Why did the chicken cross the Channel? Well, it's slightly complicated.
We've heard a lot about food imports in the discussion about the potential fallout from a no-deal Brexit. The risk is that disruption at borders, and particularly on the crucial Dover-Calais route, could mean shortages of fresh produce brought in from Europe.
But there's been less talk about disruption to our exports - and the knock-on effect that can have here at home.
With the clock ticking down, and the politicians seemingly determined to play a game of chicken, the prospect of leaving the EU without a deal in place next March looms ever larger.
Of course, some dismiss the idea of disruption at ports and gridlocked roads of lorries as bird-brained scaremongering. But the government certainly seems to be taking the prospect seriously.
And the humble chicken is a good demonstration of how complex the fallout could be.
It could push up the price we pay for chicken. Counter-intuitively, it could also result in the need to dispose of a build-up of chicken meat that can't be exported.
Poultry is the most consumed meat in the country, and the bulk of that is chicken. The UK produces about 60% of the chicken it consumes - or to put it another way, we are about 60% self-sufficient.
So the worry, you'd think, would be that the other 40% gets stuck at borders - because the majority of our chicken imports come from the EU.
But it isn't that simple.
And that's because of the delightfully-named "carcass balance".
UK consumers prefer white breast meat, rather than the dark meat on wings, legs and thighs. So UK producers send their breast meat to UK supermarkets and export dark meat to avoid waste and maximise revenue.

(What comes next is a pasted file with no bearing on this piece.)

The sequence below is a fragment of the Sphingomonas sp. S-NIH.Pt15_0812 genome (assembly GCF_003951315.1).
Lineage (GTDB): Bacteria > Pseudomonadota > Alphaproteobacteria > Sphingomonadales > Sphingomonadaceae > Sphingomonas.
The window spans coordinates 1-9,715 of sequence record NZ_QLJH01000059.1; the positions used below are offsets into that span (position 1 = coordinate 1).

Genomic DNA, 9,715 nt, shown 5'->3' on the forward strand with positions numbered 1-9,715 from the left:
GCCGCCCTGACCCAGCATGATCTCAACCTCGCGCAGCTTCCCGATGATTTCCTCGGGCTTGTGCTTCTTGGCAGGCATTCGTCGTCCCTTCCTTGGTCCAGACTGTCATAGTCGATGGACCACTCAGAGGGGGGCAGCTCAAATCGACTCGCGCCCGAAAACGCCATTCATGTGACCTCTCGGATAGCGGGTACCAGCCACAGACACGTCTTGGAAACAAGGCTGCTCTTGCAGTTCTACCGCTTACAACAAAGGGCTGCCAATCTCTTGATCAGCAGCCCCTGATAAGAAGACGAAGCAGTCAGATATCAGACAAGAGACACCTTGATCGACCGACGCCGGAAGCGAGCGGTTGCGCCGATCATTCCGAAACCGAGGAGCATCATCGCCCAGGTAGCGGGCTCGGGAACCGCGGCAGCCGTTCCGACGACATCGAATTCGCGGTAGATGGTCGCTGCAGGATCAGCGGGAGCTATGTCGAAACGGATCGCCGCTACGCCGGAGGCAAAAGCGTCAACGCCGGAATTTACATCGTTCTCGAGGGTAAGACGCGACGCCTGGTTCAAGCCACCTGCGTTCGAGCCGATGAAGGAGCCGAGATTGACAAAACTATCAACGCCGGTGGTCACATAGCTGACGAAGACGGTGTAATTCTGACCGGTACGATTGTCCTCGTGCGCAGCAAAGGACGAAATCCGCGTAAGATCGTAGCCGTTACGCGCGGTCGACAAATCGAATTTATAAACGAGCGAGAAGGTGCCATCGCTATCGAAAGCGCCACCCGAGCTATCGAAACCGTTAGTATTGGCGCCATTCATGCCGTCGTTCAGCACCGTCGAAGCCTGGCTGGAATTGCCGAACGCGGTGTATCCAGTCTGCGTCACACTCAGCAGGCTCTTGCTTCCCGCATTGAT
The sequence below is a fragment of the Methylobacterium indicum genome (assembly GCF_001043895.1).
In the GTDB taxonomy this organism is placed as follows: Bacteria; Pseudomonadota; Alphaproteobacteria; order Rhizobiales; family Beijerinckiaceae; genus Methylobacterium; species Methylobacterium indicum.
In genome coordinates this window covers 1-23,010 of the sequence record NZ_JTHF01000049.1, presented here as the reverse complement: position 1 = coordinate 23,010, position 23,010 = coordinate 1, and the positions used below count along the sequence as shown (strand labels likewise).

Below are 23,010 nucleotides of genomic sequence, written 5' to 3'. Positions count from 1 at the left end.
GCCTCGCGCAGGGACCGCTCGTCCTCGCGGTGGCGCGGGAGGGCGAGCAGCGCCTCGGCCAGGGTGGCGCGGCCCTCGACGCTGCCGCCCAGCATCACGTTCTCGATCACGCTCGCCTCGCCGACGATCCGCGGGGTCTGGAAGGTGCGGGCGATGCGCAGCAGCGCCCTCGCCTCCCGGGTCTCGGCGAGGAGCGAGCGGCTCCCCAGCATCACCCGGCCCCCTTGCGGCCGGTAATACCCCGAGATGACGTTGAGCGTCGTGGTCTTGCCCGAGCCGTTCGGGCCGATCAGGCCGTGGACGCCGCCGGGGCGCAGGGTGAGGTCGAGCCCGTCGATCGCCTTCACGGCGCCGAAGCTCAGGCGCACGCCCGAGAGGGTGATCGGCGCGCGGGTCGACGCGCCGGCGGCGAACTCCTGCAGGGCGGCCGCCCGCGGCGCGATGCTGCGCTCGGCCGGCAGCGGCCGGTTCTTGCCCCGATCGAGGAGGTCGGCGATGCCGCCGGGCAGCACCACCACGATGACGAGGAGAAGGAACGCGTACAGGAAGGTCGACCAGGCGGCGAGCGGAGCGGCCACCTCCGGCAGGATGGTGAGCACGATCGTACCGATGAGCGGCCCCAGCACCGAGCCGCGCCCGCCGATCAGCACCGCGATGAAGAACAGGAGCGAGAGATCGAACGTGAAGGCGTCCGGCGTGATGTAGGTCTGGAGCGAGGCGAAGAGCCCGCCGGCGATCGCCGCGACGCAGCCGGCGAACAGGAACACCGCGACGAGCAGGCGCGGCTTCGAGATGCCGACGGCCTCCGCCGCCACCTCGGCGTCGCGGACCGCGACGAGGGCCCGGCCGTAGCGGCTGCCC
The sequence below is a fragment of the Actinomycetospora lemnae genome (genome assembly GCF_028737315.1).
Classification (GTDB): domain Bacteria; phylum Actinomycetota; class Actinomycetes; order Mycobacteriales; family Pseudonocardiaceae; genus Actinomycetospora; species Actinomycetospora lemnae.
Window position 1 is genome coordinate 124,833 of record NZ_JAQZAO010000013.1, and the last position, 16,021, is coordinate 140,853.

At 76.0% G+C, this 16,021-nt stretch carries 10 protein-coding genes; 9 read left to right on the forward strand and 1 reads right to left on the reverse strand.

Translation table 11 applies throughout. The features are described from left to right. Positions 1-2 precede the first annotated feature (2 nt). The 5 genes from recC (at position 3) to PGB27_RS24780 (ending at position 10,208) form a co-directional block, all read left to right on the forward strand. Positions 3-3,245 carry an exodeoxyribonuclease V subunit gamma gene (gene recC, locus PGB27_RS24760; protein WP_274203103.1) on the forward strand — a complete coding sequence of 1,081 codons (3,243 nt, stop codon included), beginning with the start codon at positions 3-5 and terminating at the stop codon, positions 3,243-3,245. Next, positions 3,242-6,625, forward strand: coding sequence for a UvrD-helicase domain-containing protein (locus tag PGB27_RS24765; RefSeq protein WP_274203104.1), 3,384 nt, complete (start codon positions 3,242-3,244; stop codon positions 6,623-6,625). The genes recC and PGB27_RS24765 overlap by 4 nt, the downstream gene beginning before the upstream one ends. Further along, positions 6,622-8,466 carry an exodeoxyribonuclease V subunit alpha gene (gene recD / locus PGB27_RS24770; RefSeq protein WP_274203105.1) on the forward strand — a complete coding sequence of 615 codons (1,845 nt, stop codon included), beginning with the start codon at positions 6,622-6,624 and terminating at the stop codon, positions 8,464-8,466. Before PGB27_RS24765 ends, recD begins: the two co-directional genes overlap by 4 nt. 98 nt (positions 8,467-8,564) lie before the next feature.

The sector's bottom line relies on finding a market for the parts of the bird that aren't to UK tastes - and about 70% of those dark meat exports go to the EU.
Conversely, the UK's chicken imports (fresh and frozen) are predominantly breast meat.
If roads and ports are in chaos, then that presents several problems. The UK might find itself short of chicken breasts, pushing prices up.
But the inability to export dark meat would hit domestic producers' finances, leading to price rises on the white meat they can sell.
There are other potential questions here.
What would happen to the dark meat that can't be sold? With cold storage already reportedly full, there might be little capacity to store excess supply.
And, for welfare reasons, chickens can't simply be allowed to continue to grow - a chicken must be slaughtered after about 38 days.
If that meat can't make it to its usual customers overseas it might need to be disposed of, raising questions over the amount of incineration capacity available to handle the carcasses.
"There isn't the capacity," said one poultry expert. "We've never contemplated being in that situation....you can't run the system out of balance, environmentally or financially."
To be clear, this is an extreme scenario. But it's one, said another industry source, that has been considered by government planners as part of scoping out how a no-deal exit might hit our food industry.
A silver lining, one chicken fan mused hopefully, could be that more expensive chicken breasts might mean a shift in British tastes to embrace the dark meat cuts - a longer-term boon for domestic producers.
Sounds like poultry compensation though, you could say.